In order to optimize the solar photovoltaic (PV) generated power using a maximum power point tracking (MPPT) technique, a DC-DC conversion stage is usually required in solar PV fed water pumping which is driven by a brushless DC (BLDC) motor. This power conversion stage leads to an increased cost, size, complexity and reduced efficiency. As a unique solution, this work addresses a single stage solar PV energy conversion system feeding a BLDC motor-pump, which eliminates the DC-DC conversion stage. A simple control technique capable of operating the solar PV array at its peak power using a common voltage source inverter (VSI), is proposed for BLDC motor control. The proposed control eliminates the BLDC motor phase current sensors. No supplementary control is associated for the speed control of motor-pump and its soft start. The speed is controlled through the optimum power of solar PV array. The suitability of proposed system is manifested through its performance evaluation using MATLAB/Simulink based simulated results and experimental validation on a developed prototype, under the practical operating conditions.

KEYWORDS:

  1. MPPT
  2. Solar PV array
  3. BLDC motor
  4. Water pump
  5. VSI
  6. Soft starting
  7. Speed control

SOFTWARE: MATLAB/SIMULINK

BLOCK DIAGRAM:

 

Fig.1 Proposed water pumping based on a single stage solar PV energy conversion system.

EXPECTED SIMULATION RESULTS:

 Fig.2 Steady state and starting performance of (a) PV array and (b) motor pump, of proposed system at 1 kW/m2.

Fig.3 Steady state and starting response of (a) PV array and (b) motor-pump, of proposed system at 200 W/m2.

Fig.4 Dynamic performance of (a) PV array and (b) BLDC motor Pump ,of Proposed  water pumping system.

Fig. 5 Responses of (a) PV array and (b) BLDC motor, under partial shading

CONCLUSION:

The proposed BLDC motor driven water pumping based on a single stage solar PV generation has been validated through a demonstration of its various steady state, starting and dynamic performances. The system has been simulated using the MATLAB toolboxes, and implemented on an experimental prototype. The topology of the proposed system has provided a DC-DC converter-less solution for PV fed brushless DC motor driven water pumping. Moreover, the motor phase current sensing elements have been eliminated, resulting in a simple and cost-effective drive. The other desired functions are the speed control without any additional circuit and a soft start of the motor-pump. A detailed comparative analysis of the proposed and the existing topologies has ultimately manifested the superiority of the proposed work.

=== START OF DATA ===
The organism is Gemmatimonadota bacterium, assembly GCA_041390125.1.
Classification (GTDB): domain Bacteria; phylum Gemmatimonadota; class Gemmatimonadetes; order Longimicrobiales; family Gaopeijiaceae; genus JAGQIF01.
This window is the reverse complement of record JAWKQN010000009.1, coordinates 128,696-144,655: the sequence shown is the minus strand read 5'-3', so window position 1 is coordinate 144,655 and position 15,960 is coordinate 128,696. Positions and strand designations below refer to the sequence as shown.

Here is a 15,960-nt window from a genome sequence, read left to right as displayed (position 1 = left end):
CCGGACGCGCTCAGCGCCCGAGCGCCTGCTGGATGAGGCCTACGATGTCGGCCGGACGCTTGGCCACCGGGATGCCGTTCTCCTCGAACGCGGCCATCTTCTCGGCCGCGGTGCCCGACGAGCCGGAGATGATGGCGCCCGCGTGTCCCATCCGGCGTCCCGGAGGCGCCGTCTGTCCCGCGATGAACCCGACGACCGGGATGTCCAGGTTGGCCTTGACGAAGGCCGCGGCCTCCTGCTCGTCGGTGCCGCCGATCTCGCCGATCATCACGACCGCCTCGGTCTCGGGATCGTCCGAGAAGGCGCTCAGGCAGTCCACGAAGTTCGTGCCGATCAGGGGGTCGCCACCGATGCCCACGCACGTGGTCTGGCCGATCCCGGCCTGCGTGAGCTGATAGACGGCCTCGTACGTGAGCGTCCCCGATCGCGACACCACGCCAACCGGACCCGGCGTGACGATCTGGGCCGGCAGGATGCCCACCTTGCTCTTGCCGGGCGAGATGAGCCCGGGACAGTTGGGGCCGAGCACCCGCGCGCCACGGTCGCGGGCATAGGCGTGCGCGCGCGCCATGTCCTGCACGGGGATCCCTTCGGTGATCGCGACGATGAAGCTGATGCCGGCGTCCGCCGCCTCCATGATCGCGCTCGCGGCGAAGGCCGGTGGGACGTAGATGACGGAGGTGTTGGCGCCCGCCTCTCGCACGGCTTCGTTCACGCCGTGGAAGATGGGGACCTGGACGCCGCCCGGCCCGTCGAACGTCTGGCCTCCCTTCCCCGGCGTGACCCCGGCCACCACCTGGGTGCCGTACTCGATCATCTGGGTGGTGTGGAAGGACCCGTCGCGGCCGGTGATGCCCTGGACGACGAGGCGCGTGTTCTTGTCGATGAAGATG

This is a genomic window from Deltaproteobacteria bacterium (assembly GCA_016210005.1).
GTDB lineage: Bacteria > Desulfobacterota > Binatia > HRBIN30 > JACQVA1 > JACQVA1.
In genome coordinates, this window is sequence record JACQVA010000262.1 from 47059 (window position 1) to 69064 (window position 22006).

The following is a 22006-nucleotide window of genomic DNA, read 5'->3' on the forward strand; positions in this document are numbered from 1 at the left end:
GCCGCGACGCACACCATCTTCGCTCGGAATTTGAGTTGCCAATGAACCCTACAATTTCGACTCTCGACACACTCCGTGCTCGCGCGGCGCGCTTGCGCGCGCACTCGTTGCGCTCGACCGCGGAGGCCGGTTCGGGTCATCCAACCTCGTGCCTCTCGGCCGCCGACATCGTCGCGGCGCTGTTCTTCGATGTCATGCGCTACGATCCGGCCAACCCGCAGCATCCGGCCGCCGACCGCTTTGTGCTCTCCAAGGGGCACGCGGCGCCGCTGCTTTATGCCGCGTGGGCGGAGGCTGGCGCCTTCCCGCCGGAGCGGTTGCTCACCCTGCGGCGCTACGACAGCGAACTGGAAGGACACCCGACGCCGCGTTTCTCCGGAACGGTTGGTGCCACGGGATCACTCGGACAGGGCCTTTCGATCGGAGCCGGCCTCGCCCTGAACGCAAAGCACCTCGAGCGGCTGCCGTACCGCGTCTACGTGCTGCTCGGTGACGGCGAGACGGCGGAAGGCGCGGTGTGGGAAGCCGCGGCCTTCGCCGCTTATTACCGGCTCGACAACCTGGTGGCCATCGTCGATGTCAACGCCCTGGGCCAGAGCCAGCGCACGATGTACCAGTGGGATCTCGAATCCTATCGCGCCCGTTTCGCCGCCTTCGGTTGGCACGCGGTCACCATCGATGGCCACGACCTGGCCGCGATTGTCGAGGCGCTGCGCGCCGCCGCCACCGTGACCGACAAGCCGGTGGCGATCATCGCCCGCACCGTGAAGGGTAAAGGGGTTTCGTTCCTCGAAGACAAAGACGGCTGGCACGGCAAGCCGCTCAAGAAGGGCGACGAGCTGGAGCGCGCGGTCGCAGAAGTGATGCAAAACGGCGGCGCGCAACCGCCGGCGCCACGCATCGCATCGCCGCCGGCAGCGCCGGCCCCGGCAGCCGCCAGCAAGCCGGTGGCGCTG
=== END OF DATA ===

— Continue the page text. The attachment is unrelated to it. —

REFERENCES:

[1] C. Jain and B. Singh, “An Adjustable DC Link Voltage Based Control of Multifunctional Grid Interfaced Solar PV System,” IEEE J. Emerg. Sel. Topics Power Electron., Early Access.

[2] A. A. A. Radwan and Y. A. R. I. Mohamed, “Power Synchronization Control for Grid-Connected Current-Source Inverter-Based Photovoltaic Systems,” IEEE Trans. Energy Convers., vol. 31, no. 3, pp. 1023-1036, Sept. 2016.

[3] P. Vithayasrichareon, G. Mills and I. F. MacGill, “Impact of Electric Vehicles and Solar PV on Future Generation Portfolio Investment,” IEEE Trans. Sustain. Energy, vol. 6, no. 3, pp. 899-908, July 2015.

[4] A. K. Mishra and B. Singh, “A single stage solar PV array based water pumping system using SRM drive,” IEEE Ind. Appl. Soc. Annu. Meeting, Portland, OR, 2016, pp. 1-8.

[5] S. Jain, A.K. Thopukara, R. Karampuri and V.T. Somasekhar, “A Single-Stage Photovoltaic System for a Dual-Inverter-Fed Open-End Winding Induction Motor Drive for Pumping Applications,” IEEE Trans. Power Electron., vol. 30, no. 9, pp. 4809 – 4818, Sept. 2015.

A Comparative Study of PI, Fuzzy and Hybrid PI Fuzzy Controller for Speed Control of Brushless DC Motor Drive

ABSTRACT: